In terms of information, history has demonstrated the immense contribution that public service media—independent from political power—can make to democratic life. The BBC is one obvious example both in the British context and globally. The history of the CBC/SRC, while more modest in scale, is no less remarkable. One notable illustration is how revelations made on the SRC program Enquête led to the Charbonneau Commission and the current fight against corruption in Québec.

In Canada, and even more so in Québec, the concentration of media ownership has reached frightening proportions. In this context, one should not underestimate the contribution of CBC/SRC to the pluralism of information and opinion, both indispensable to the vitality of democracy. Further, the resources it dedicates to local and regional news—unfortunately constantly threatened with repeated budgetary compressions—are critical for understanding local issues.

SRC journalists constitute more than half the journalists in all of Québec. They are well-trained, well-paid, and adhere to high standards of quality. Their contribution to democratic life in Québec is beyond estimation. Technical progress and the growth of entertainment products in the Canadian market do not even begin to equal the importance of a well-resourced public institution with an editorial policy based on the solid ethical principles of a democratic society.

That said, CBC/SRC’s headlines tend to too often give the impression that they are playing to the tastes of their audience. This criticism is nothing new, but important nonetheless. The human interest factor plays a disproportionate role in the ways people choose and engage with the news and random facts too frequently trump current political, economic, and cultural affairs. Public service media, however, should not be submitted to the same imperatives as commercial broadcasters.


Public service media has historically been a formidable agent of public education. It has allowed artists to present their work and the public to participate in the evolution of culture here and elsewhere. Through its accessible cultural and scientific programming, CBC/SRC, along with educational broadcasters such as Télé-Québec and TVOntario, fulfill a role that is not undertaken by any private media body.

The interactive nature of digital networks opens up new dimensions in popular education. Public service media, through their mandates, are obliged to explore these dimensions, to stimulate innovation so they may benefit disadvantaged populations. It is up to public service media to assume a leadership role in popular education innovation.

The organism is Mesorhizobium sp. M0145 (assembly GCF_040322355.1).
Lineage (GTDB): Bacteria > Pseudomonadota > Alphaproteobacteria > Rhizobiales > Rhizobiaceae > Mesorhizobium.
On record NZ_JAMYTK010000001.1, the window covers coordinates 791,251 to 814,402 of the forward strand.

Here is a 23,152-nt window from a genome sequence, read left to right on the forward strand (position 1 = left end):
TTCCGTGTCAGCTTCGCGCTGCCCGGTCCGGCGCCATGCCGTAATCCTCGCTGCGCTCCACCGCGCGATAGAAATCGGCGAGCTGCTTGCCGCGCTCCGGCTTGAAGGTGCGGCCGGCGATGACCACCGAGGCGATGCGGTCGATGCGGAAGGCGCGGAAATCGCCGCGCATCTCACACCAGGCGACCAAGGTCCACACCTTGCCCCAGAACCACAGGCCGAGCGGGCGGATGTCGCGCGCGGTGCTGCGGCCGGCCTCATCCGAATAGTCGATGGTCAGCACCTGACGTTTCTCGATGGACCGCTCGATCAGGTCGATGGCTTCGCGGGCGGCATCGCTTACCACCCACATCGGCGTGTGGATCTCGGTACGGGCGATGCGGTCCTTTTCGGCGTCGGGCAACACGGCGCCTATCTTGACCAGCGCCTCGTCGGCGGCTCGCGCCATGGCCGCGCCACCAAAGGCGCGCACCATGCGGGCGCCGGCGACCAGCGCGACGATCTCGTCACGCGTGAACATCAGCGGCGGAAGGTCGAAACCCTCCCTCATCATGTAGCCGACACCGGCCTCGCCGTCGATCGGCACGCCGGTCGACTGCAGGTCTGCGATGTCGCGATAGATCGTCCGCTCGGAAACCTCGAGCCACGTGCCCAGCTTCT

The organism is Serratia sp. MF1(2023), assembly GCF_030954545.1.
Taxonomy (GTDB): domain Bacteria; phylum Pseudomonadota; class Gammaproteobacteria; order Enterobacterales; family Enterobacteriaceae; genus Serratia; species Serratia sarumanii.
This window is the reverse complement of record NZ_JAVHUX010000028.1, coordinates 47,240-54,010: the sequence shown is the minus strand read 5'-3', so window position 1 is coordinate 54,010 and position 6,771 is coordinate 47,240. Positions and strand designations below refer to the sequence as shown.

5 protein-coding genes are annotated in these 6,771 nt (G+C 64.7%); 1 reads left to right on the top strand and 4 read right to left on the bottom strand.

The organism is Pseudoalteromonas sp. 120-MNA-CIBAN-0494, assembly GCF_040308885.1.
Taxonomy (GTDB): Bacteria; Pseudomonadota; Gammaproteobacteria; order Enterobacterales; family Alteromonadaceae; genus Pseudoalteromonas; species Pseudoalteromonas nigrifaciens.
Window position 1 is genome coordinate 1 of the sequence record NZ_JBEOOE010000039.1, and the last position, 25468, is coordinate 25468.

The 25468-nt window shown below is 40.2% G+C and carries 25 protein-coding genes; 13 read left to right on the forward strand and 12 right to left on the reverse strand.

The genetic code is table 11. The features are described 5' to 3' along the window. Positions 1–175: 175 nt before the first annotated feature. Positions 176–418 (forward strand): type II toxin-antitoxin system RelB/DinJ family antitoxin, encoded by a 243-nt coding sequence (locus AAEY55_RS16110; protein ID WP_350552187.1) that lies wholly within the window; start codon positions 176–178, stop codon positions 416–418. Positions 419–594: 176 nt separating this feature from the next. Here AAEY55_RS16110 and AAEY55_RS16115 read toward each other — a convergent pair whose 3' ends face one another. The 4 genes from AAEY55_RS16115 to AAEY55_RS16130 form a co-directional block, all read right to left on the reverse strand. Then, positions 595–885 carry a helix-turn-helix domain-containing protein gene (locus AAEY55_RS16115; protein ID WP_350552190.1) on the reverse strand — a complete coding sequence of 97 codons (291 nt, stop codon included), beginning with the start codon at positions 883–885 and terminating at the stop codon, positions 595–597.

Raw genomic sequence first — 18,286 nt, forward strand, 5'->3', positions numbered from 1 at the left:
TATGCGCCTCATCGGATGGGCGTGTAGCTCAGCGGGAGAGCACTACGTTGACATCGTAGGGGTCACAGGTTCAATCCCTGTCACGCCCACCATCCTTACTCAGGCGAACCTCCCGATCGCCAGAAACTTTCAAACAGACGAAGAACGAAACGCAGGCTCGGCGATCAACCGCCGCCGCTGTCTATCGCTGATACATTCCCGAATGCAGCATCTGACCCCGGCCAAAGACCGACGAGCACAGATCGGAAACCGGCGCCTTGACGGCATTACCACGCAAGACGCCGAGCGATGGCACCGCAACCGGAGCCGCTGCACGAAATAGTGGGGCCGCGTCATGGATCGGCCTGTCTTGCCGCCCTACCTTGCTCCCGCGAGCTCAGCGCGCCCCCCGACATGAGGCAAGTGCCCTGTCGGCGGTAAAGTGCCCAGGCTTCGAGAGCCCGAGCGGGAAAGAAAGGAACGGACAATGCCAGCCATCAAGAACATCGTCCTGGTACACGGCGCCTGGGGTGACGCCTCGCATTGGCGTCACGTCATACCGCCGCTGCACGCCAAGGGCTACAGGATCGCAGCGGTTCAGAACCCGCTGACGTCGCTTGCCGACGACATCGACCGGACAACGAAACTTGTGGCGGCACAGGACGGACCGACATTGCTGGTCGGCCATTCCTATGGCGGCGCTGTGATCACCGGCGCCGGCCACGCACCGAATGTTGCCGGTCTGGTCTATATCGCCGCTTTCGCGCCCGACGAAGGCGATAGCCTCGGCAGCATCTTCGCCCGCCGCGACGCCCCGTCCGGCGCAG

CBC/SRC today offers over 3,000 programs and educational resources on the website However, the site can only be accessed through an intermediary institution (e.g., school board, government ministry, school, public library, university, CEGEP1 that has subscribed to the service. The cost of membership varies depending on the size of the institution. Should not a public service media institution such as CBC/SRC freely offer access to educational resources to the whole of the population? This is what France Télévisions does through its website, offering the whole of its content freely, even to foreign visitors. BBC offers similarly free resources to a global public through iWonder.


Entertainment, without a doubt, is the area in which public service media suffers most severely and efficiently from private sector competition. The question begs to be asked: Is it worth dedicating public resources to it? Major private media groups have long argued for the retreat of the public sector from these profitable activities, that the free market can take care of things sufficiently. “Why invest public monies in the retransmission of sports events, variety shows, or drama?” The State has nothing to do with it, leave it to the market, they say.

However, if this argument can be made for public television, should it not also be made with regard to the construction of infrastructure as well as the organizing of sports and cultural events? If entertainment belongs squarely in the private sector, why grant fat subsidies to the Formula 1 Grand Prix, to numerous festivals, to bicycle races, et cetera? When we begin to ask the question in these terms, the response seems even more obvious! It is not quite clear to our governments that entertainment belongs uniquely to the market, or at least that their approaches to the subject have been far from coherent.